Dan’s Key to Success in Integrated Insurance/Commercial Delivery: “Banks should not get into the insurance business as a financial investment that will run on a standalone basis just to diversify fee income. We run insurance as an extension of the bank, and, more specifically, an extension of our commercial franchise, which has allowed us to integrate our acquisitions and capitalize on the relationships of both our bankers and agents.” <>
Dan also warned that “cross-sell won’t magically happen just because you buy an agency. It takes training and education, incentives and a strong commitment from the very top of the organization.”<>
If You Had to Do it All Over Again, What Would You Do Differently? “I would have focused initially on integrating insurance and commercial services. Instead, like many banks, we spent our initial years in the business focusing on personal line integration, which is not where First Niagara achieved success.”
Shout Out to Other Team Members Who Have Made this Initiative Successful:
John Hoffman, CEO of Warren Hoffman – the first platform agency purchased by First Niagara that gave the bank its start in the business. John, who is still with the bank, has provided invaluable guidance and expertise in the insurance arena to an acquirer new to the business.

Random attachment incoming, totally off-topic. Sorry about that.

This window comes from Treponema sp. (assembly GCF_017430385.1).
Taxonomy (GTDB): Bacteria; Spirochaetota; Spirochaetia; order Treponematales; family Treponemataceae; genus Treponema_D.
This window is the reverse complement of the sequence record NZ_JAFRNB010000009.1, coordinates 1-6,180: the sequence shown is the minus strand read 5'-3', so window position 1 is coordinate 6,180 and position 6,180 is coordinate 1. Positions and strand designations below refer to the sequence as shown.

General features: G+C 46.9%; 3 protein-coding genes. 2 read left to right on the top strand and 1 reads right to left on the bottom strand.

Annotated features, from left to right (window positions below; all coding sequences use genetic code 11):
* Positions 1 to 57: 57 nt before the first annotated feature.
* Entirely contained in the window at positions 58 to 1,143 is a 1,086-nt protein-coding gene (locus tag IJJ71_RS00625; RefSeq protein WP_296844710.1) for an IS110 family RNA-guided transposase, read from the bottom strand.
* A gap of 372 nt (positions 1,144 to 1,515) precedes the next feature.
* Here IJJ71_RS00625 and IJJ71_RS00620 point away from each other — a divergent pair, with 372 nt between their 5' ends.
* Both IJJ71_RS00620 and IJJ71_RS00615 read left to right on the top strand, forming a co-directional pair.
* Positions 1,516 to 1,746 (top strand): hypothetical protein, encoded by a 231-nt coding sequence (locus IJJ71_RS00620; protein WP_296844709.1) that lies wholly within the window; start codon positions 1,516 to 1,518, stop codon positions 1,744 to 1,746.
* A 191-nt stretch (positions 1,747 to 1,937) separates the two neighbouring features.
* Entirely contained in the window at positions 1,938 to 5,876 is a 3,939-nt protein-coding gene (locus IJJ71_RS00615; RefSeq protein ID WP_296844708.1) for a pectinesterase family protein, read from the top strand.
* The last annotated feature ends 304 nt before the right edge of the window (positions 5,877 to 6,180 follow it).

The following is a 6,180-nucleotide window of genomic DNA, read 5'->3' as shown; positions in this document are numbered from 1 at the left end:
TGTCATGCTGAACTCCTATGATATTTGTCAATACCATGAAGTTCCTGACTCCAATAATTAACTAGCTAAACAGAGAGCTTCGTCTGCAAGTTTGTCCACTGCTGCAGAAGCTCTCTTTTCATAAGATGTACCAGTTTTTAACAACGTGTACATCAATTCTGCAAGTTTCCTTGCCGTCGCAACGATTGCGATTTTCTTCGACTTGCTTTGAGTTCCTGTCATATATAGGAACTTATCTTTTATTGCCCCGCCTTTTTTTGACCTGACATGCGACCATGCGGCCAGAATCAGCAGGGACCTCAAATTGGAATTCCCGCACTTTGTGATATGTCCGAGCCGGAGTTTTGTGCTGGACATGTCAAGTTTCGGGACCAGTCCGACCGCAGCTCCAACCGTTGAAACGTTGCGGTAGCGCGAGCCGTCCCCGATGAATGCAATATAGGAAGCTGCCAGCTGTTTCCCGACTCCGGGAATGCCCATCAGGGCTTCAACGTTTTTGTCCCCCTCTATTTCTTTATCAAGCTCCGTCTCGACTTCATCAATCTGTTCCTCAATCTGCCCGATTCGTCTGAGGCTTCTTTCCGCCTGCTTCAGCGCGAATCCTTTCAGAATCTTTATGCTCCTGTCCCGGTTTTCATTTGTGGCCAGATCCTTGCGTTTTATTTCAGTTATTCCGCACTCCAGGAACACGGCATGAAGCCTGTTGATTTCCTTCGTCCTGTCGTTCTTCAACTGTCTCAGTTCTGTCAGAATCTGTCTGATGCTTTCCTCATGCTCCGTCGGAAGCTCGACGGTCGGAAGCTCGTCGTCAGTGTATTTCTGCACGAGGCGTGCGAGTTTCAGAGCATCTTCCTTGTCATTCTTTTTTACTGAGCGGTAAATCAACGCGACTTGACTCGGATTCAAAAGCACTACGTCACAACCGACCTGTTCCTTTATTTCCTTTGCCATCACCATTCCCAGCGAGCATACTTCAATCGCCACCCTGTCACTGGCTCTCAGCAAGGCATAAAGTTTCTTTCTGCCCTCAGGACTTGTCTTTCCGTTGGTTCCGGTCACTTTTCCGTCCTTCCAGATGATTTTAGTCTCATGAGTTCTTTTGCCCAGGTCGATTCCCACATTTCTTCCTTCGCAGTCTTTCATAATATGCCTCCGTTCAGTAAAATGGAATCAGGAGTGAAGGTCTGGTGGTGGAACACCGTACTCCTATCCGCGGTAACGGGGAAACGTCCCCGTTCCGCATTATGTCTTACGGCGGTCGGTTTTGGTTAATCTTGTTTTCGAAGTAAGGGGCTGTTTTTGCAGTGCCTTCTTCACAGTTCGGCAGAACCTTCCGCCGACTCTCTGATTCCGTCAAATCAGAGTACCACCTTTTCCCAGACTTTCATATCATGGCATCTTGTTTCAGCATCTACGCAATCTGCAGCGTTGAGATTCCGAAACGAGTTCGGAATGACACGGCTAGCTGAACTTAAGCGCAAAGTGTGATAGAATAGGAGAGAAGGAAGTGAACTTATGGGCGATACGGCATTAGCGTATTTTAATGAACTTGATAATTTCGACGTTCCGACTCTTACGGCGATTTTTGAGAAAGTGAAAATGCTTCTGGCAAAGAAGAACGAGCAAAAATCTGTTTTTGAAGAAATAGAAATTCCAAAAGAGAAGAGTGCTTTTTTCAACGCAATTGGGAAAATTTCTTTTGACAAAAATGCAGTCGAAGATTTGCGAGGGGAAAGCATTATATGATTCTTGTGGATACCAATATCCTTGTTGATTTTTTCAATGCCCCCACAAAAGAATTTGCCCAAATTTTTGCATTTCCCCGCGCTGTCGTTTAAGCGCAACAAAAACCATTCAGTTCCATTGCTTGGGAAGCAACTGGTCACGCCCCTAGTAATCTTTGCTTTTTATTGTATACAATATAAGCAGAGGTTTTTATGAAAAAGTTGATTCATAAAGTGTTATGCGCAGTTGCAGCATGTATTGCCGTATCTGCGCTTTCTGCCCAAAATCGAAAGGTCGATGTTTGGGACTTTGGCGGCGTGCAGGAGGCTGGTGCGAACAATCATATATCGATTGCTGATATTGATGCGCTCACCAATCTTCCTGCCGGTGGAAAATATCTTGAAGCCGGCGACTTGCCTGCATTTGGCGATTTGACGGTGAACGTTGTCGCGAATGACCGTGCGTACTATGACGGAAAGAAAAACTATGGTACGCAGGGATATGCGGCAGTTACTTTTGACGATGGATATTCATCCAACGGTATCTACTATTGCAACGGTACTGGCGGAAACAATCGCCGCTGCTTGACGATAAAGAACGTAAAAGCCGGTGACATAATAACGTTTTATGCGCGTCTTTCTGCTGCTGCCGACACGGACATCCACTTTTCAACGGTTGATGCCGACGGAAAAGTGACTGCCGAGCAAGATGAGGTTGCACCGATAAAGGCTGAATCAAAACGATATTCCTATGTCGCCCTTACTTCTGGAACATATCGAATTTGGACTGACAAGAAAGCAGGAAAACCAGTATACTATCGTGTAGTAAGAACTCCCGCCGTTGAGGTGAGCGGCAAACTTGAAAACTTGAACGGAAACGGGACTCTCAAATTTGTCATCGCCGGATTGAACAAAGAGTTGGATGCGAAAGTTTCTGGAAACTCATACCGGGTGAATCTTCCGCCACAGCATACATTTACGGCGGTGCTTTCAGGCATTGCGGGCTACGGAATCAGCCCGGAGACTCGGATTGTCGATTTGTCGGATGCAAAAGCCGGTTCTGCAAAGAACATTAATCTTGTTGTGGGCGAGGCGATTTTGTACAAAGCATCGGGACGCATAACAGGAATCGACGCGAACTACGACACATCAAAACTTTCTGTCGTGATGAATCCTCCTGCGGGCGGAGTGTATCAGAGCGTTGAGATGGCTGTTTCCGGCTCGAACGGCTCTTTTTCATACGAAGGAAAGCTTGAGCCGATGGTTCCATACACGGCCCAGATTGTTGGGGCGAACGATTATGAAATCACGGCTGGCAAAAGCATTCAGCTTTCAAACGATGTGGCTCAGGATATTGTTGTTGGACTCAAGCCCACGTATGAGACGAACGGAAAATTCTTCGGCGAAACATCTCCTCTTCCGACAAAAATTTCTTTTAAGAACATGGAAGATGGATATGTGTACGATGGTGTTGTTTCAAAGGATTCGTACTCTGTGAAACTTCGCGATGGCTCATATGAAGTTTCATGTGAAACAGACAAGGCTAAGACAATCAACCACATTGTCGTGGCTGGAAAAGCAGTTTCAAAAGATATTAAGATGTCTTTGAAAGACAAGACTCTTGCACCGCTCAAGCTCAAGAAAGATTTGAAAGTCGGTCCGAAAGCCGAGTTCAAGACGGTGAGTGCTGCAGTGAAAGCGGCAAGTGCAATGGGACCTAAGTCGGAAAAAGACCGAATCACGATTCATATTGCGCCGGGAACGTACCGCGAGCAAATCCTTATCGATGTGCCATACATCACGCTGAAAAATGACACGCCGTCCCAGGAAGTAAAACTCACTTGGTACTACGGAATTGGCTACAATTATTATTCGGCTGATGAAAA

John Koelmel, President and CEO of First Niagara. John saw the potential for an integrated commercial bankingnsurance services offering early on and has been a steadfast champion of Dan’s efforts at growing this fee income business.
Outside of the Office:
Dan is an accomplished chef and gourmet. As Dan commented, “My wife had been cooking in the same pots and pans we got at our wedding shower 25 years ago, but I got into cooking a few years back and of course had to have all new equipment.” Sounds like most guys I know.
If I Weren’t a Banker:
“I’d be an architect.”
Once Upon a Time in America<>, Robert DeNiro and James Woods
Most Underrated Rock and Roll Album of All Time:
Meatloaf Bat out of Hell<>. A good pick, Dan.
Thumbs up to Dan and his team. GonzoBanker salutes you. We are pleased to donate $250 in Dan’s name to the charity of his choice: Martin House Restoration Corp. dedicated to restoring a priceless Frank Lloyd Wright home in Buffalo, NY, to its original splendor.